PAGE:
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Betsey Johnson

Johnson at the 2007 Red Dress Collection show for The Heart Truth campaign
Born 10 August 1942 (1942-08-10) (age 67)
Wethersfield, Connecticut, United States
Nationality Irish American
Occupation Fashion designer
Spouse(s) John Cale (1968) (divorced)
Children Lulu Johnson
Website
Official website

Betsey Johnson (born August 10th, 1942, Wethersfield, Connecticut) is a fashion designer best known for her feminine and whimsical designs. Many of her designs are considered "over the top" and embellished. She also is known for doing a cartwheel at the end of her fashion shows.[1] She took many dance classes as a child and adolescent which inspired her love of costumes. After high school, Johnson studied at the Pratt Institute and then later graduated Phi Beta Kappa from Syracuse University[2] where she was a member of the Alpha Xi Delta sorority.[3] After graduation, she spent a summer as a intern at Mademoiselle magazine.[1]

Johnson's fashion career started when she entered and won the Mademoiselle Guest Editor Contest. Within a year she was the in-house designer for the Manhattan boutique Paraphernalia. Johnson became part of both the youthquake fashion movement and Andy Warhol's underground scene, along with The Velvet Underground, Edie Sedgwick and Lou Reed. In 1969, she opened a boutique called Betsey Bunki Nini on New York's Upper East Side. Edie Sedgwick was her house model and Johnson designed the clothing Sedgwick wore on her last film, Ciao! Manhattan.

In the 1970s, Johnson took control of the fashion label "Alley Cat" which was popular with the rock 'n roll musicians of the day. In her first year, her first collection for Alley Cat reportedly did $5 million in volume.[4] In 1972 she won the Coty Award.

In 1978, Johnson started her own fashion line.[5] While her first collection was a success, her second one bombed, leaving her with 3000 pieces of spring clothing and insufficient funds to stage a fashion show to attempt to seel them. In response, Johnson opened a retail store in SoHo.[2] Today, there are over forty-five of her stores worldwide.

In 2002, Johnson was inducted into the Fashion Walk of Fame. Her bronze plaque held one of her original sketches. Then, in 2003, she expanded her line for 2004 to include handbags, accessories, hats, and scarves.

In 2008, Johnson was one of the contributors to Carrie Borzillo-Vrenna's book Cherry Bomb.[6][7]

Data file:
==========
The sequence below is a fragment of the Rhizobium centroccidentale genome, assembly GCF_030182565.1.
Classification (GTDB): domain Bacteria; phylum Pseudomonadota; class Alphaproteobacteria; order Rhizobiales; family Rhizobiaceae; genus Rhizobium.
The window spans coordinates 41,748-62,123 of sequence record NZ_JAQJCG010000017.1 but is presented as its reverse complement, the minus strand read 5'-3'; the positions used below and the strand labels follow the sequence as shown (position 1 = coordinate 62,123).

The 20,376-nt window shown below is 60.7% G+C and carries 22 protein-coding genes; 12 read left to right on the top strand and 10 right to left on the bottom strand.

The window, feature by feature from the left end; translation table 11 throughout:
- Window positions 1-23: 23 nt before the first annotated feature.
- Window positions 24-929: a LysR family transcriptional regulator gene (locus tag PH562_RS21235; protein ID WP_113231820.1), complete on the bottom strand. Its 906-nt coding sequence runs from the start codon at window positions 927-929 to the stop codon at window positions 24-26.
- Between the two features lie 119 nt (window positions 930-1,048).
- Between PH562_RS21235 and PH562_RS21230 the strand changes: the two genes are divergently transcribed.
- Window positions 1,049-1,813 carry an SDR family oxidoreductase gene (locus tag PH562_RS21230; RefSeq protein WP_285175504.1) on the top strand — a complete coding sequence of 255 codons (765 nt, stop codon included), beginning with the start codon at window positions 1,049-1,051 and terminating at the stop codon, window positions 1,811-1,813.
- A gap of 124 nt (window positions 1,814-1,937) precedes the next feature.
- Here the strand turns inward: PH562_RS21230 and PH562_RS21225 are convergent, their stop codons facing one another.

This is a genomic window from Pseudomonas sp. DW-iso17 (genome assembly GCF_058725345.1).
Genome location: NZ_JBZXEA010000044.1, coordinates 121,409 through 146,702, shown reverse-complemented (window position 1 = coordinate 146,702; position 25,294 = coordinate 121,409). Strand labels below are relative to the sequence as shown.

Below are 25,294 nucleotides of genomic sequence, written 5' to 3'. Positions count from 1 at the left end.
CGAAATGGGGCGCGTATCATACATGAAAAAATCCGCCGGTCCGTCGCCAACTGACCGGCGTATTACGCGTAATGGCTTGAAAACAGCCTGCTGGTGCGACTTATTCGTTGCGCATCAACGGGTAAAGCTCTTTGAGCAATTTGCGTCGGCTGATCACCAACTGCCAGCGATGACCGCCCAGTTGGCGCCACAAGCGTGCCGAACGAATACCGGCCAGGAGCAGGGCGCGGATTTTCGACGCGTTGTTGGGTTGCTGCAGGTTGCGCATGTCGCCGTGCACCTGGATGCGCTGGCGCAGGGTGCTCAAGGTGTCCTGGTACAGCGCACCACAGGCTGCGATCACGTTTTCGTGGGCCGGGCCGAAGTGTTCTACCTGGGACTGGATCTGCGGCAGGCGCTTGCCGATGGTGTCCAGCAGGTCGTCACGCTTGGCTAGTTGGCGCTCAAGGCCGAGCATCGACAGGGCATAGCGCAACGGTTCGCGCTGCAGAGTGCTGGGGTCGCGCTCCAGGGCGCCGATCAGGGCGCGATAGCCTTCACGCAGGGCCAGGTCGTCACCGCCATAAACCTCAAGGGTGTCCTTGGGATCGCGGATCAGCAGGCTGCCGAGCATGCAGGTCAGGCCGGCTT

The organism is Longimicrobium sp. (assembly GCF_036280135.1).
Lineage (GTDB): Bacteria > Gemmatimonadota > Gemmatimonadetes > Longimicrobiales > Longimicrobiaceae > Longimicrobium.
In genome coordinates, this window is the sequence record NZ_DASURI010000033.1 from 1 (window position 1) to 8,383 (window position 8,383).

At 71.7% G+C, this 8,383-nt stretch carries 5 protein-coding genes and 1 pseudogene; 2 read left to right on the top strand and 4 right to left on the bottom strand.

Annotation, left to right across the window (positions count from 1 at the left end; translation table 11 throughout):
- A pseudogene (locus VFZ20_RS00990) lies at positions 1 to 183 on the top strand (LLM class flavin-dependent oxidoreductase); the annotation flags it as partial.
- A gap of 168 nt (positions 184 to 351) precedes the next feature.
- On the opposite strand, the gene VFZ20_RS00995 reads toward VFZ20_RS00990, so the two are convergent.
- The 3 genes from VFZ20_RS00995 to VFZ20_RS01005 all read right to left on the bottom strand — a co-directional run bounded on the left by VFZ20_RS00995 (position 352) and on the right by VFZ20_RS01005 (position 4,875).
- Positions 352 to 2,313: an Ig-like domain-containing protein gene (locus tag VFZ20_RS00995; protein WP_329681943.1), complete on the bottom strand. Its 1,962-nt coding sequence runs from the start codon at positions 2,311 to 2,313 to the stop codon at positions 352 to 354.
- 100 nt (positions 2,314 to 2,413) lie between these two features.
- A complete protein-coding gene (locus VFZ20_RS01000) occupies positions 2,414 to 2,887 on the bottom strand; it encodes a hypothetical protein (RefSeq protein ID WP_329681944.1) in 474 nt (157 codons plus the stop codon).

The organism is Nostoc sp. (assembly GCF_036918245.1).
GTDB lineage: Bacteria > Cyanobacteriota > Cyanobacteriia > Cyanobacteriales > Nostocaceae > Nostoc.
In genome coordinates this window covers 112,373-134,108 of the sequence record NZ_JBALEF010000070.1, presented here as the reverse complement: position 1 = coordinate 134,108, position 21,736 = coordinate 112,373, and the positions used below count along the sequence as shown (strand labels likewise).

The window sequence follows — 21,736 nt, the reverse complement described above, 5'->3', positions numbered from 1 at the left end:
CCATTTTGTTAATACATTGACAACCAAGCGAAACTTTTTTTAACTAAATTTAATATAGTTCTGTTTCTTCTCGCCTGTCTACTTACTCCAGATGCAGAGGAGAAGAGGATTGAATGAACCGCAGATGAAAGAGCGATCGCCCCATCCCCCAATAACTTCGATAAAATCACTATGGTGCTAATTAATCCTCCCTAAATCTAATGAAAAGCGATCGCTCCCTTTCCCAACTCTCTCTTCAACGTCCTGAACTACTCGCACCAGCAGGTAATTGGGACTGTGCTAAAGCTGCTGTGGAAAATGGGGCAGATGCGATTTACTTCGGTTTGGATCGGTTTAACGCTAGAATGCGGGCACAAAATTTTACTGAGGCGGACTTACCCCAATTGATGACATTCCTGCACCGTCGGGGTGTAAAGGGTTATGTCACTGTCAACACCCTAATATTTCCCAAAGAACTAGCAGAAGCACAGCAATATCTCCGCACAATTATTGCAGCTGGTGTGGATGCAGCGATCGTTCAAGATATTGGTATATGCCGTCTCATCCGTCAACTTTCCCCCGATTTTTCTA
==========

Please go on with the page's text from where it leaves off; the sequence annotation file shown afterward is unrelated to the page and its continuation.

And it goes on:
The National Arts Club awarded John the 2009 Medal of Honor for Lifetime Achievement in Fashion.[8]

She once described her style as a formula: "Take a leotard and add a skirt."[1]

Personal life

In 1968, she married Velvet Underground's John Cale but divorced him less than a year later.[9] She has a daughter, Lulu, in 1975 who was born immediately after Johnson did a children's wear collection show,[10] and a granddaughter Layla who was born in March 2006.[11] Lulu now works as her mother's creative director.[10]

In 2002, Johnson was diagnosed with breast cancer;[12] she ultimately underwent a lumpectomy and radiation treatment.[13]

References

  1. ^ a b c Anne-Marie Schiro (1999-05-18). "Betsey Johnson - Honor for a Life of Celebrating Youth". New York Times. http://www.nytimes.com/1999/05/18/style/betsey-johnson-honor-for-a-life-of-celebrating-youth.html?pagewanted=1. Retrieved 2010-03-09. 
  2. ^ a b Michele Ingrassia (1981-08-20). "Her reputation for bizarre pays off". Milwaukee Journal. http://news.google.ca/newspapers?id=U04aAAAAIBAJ&sjid=uykEAAAAIBAJ&pg=6985,5935308. Retrieved 2010-03-09. 
  3. ^ "Summer 2006 Quill - Distinguished Designer". Alpha Xi Delta. 2006. http://www.alphaxidelta.org/pdfs/quill/summer06feature.pdf. Retrieved 2007-09-19. 
  4. ^ Marian Christy (1971-09-15). "Betsey Johnson Hits the Top With Funny Off-Beat Designs". Reading Eagle. http://news.google.ca/newspapers?id=n8ctAAAAIBAJ&sjid=1JcFAAAAIBAJ&pg=5655,3076513. Retrieved 2010-03-09. 
  5. ^ Phoebe Hoban (1998-06-07). "For Betsey Johnson, the Voice of Maturity Is Her Daughter's". New York Times. http://www.nytimes.com/1998/06/07/style/for-betsey-johnson-the-voice-of-maturity-is-her-daughter-s.html?pagewanted=1. Retrieved 2010-03-09. 
  6. ^ LA WEEKLY July 30, 2008
  7. ^ "WHO SAYS COOLNESS CAN’T BE TAUGHT?". skope mag.com. 2008-05-07. http://skopemag.com/2008/05/07/who-says-coolness-cant-be-taught. Retrieved 2008-08-13. 
  8. ^ http://blogs.wsj.com/speakeasy/2009/10/14/betsey-johnson-receives-award-pledges-allegiance-to-fashion-through-hell-and-high-water/
  9. ^ Simon Prince (2010-02-28). "John Cale: The long reign of the alternative Prince of Wales". The Independent. http://www.independent.co.uk/news/people/profiles/john-cale-the-long-reign-of-the-alternative-prince-of-wales-1913013.html. Retrieved 2010-03-09. 
  10. ^ a b Anna Gizowska (2004-02-24). "Relative Values: Betsey Johnson and her daughter Lulu". The Times. http://www.timesonline.co.uk/tol/life_and_style/article1026666.ece. Retrieved 2010-03-09. 
  11. ^ "Article: FASHION SCOOPS: EURO STAR...WINDOW WATCHERS...LINE AND VERSE.". WWD. 2006-03-06. Archived from the original on 2006-03-09. http://www.accessmylibrary.com/coms2/summary_0286-14897614_ITM. Retrieved 2010-03-09. "Perennial fashion wild child Betsey Johnson has become a grandmother. Lulu Johnson gave birth early Tuesday to Layla Johnson Margulies, who weighed in at 6 pounds, 5 ounces. Mother, daughter and grandma are said to be doing fine." 
  12. ^ "FASHION WEEK SHOCKER Designer reveals her breast cancer battle". New York Daily News. 2000-09-15. http://www.nydailynews.com/archives/news/2000/09/15/2000-09-15_fashion_week_shocker_designe.html. Retrieved 2010-03-09. 
  13. ^ Rachel Evans-Biermann (2002-03-13). "Betsey Johnson fashions fight against breast cancer". USA Today. http://www.usatoday.com/news/health/spotlight/2002/03/13-breast-cancer.htm. Retrieved 2010-03-09. 

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